The Greens gained “because as the CSU went far right, they lost their center,” Conley said. “And the center went to the Greens.”
The result was a second-place finish for the Greens. The party won 38 seats in the Bavarian parliament. It’s a sign, also, that immigration might not have been the top issue driving voters. The environment, education, and affordable housing also swayed voters, said Sudha David-Wilp, a senior transatlantic fellow at The German Marshall Fund.
But the ascendance of the Greens and other smaller parties meant that the center-left party, the Social Democrats, got absolutely clobbered. The party came in a truly embarrassing fifth place, and will drop from 42 to 22 seats in parliament. It was the party’s worst election results in the state ever.
And this is where the real problem lies for Merkel. The CSU losing its stronghold and the Social Democrats just flat-out losing once again reveal the fragility of Merkel’s governing coalition.
Just to recap: Germany had national elections in September but struggled to form a government. Merkel and her CDU party won, but gains by smaller parties — including the far-right AfD — meant that it could not govern alone.
After nearly six months of uncertainty, the center-left SPD voted to join in a “grand coalition” with Merkel’s party, ending the political stalemate.
But while Merkel is still relatively popular both inside and outside Germany, said David-Wilp, there’s growing dissatisfaction with this governing structure around her.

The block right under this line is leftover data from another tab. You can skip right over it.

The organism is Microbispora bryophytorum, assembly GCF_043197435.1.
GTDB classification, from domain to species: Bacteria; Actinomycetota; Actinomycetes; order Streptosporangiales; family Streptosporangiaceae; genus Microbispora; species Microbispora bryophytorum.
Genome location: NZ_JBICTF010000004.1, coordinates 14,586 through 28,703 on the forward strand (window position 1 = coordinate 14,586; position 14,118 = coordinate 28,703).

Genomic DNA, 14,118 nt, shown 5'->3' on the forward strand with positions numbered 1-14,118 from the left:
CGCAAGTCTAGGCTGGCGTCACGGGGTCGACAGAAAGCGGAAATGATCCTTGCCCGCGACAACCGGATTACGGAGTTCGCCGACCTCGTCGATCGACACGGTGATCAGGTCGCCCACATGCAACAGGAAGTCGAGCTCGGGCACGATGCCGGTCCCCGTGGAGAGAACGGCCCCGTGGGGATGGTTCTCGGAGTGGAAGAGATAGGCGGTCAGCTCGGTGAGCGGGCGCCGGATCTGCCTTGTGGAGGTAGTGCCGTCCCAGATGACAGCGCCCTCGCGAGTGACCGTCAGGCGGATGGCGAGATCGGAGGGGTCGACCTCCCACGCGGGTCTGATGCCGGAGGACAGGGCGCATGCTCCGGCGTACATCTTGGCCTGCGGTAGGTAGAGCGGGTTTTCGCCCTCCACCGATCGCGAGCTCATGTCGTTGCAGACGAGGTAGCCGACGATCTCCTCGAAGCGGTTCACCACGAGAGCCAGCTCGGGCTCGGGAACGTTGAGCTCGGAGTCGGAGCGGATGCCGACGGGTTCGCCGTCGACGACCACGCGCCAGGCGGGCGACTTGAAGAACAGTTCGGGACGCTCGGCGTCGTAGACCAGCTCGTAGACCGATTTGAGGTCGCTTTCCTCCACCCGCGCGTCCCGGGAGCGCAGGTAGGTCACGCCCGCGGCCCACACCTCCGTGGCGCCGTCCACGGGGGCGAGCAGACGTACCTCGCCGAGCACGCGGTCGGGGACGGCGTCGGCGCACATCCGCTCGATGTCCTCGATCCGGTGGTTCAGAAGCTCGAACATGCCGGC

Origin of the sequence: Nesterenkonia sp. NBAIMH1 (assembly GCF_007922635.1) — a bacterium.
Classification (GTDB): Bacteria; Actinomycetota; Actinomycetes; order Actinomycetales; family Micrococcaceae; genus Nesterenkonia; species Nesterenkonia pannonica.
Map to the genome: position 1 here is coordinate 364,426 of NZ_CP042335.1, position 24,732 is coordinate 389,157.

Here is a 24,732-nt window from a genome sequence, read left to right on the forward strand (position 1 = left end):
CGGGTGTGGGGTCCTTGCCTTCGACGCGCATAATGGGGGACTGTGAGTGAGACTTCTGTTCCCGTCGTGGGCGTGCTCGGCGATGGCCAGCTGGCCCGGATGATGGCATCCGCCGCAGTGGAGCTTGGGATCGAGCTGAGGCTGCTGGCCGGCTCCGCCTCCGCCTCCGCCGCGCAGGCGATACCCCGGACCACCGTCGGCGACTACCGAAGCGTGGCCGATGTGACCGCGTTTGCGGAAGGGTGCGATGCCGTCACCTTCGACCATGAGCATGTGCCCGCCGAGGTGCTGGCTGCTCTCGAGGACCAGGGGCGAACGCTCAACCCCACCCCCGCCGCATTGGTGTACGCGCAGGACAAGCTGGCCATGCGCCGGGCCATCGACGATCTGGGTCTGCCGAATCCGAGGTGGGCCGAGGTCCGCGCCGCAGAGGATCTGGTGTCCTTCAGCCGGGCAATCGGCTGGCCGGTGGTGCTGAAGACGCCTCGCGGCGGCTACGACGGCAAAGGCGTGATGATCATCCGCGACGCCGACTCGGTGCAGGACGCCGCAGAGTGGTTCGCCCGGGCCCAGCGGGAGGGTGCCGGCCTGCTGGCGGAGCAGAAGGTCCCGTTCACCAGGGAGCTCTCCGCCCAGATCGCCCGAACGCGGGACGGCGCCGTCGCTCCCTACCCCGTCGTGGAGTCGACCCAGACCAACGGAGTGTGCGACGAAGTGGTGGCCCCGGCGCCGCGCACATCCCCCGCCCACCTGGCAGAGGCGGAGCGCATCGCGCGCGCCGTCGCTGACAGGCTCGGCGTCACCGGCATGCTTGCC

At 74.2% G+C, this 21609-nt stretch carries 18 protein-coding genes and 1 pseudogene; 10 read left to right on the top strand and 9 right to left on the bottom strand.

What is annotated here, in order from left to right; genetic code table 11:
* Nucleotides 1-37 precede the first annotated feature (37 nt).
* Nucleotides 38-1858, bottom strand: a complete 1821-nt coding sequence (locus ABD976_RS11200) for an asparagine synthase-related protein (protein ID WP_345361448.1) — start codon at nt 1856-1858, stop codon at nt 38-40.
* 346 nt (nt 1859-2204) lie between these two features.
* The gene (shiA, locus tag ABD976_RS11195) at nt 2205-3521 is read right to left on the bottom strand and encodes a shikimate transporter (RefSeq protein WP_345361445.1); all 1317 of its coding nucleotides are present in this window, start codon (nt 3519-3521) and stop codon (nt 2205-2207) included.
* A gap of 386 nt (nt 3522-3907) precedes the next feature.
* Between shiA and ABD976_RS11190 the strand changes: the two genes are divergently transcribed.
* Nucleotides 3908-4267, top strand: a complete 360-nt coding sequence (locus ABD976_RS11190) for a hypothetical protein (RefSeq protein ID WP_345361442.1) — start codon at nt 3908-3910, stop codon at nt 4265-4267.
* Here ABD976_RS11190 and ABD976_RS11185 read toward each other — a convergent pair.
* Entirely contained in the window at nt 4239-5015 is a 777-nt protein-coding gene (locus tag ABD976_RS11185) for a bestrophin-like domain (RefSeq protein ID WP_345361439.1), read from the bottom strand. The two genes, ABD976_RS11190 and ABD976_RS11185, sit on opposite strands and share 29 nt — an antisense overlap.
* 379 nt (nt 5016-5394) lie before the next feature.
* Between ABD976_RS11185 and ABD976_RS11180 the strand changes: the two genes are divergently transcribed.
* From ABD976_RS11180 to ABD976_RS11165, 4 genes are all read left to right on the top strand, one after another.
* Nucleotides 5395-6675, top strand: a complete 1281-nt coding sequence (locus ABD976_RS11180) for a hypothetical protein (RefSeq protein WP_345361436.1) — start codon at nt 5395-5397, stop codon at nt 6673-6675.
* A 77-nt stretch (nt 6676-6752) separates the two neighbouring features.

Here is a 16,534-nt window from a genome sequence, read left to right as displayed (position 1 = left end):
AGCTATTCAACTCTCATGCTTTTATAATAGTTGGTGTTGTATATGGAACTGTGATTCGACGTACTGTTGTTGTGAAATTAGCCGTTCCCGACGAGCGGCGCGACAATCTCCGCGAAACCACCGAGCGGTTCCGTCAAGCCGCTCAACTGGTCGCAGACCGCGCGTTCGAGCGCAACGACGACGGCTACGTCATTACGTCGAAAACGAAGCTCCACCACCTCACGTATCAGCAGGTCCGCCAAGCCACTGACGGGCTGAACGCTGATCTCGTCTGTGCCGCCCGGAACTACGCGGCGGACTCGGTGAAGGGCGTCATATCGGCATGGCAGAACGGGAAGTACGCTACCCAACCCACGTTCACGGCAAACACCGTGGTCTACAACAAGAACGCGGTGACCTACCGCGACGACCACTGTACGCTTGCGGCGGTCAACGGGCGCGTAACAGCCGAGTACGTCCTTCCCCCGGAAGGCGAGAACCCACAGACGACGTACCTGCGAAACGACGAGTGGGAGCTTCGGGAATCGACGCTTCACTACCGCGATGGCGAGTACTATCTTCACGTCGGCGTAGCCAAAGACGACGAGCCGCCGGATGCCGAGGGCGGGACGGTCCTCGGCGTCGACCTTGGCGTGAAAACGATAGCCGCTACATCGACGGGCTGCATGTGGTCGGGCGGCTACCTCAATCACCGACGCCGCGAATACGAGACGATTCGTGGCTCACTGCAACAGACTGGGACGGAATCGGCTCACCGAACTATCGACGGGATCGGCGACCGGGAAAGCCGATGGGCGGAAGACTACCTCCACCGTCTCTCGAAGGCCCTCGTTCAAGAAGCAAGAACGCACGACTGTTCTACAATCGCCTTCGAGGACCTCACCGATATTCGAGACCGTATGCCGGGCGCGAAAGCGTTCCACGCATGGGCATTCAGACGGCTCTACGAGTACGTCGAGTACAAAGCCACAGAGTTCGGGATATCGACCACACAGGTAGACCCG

“People are also realizing she used this crutch of this ‘grand coalition’ — the joining together of the two major parties —so people feel like they don’t have any political options,” said David-Wilp. “The two major parties blend together. Traditionally they’re supposed to be opposing forces.”
And that’s why these parties on the fringes are resonating with voters — it’s the alternative (literally, in the case of the AfD, as David-Wilp pointed out) that voters are craving.
The CSU got beaten up, though it will still be able to successfully form a governing coalition in Bavaria (courtesy of the Free Voters, a small conservative party that gained seats but isn’t a player in national politics).
But the SPD’s battering in Bavaria may have it rethinking its alliance with Merkel and the CDU on the national level.
“It would seem we were unable to convince the electorate, and that is bitter,” said Andrea Nahles, the SPD leader, after the election results. “Certainly, one of the reasons why we did not do well in the elections is the poor performance of the grand coalition here in Berlin.”
”One thing is sure,” she added. “This needs to change.”
Should the Social Democrats decide they’re out, it won’t be a risk-free move. Destabilizing the government might not exactly stem the party’s slide — especially if they leave before the end of the legislative session.
Merkel tried to reassure voters after the Bavarian election results. “My lesson from yesterday is that I, as chancellor of this ‘grand coalition,’ must do more to ensure that this confidence is there and that the results of our work are visible,” she said. “And I will do that emphatically.”
Merkel and her “grand coalition” will probably be stuck in limbo until the regional elections in Hesse at the end of October, where her CDU party will be on the ballot along with the Social Democrats. Strong showings there might keep her coalition pasted together, though polls suggest that’s not likely and both parties are poised to lose support.
“That will continue to place pressure on Social Democrats to make a decision whether they can continue on in this government or not,” Conley said. “And I think they’re going to come to a conclusion — sooner rather than later — that they cannot continue.”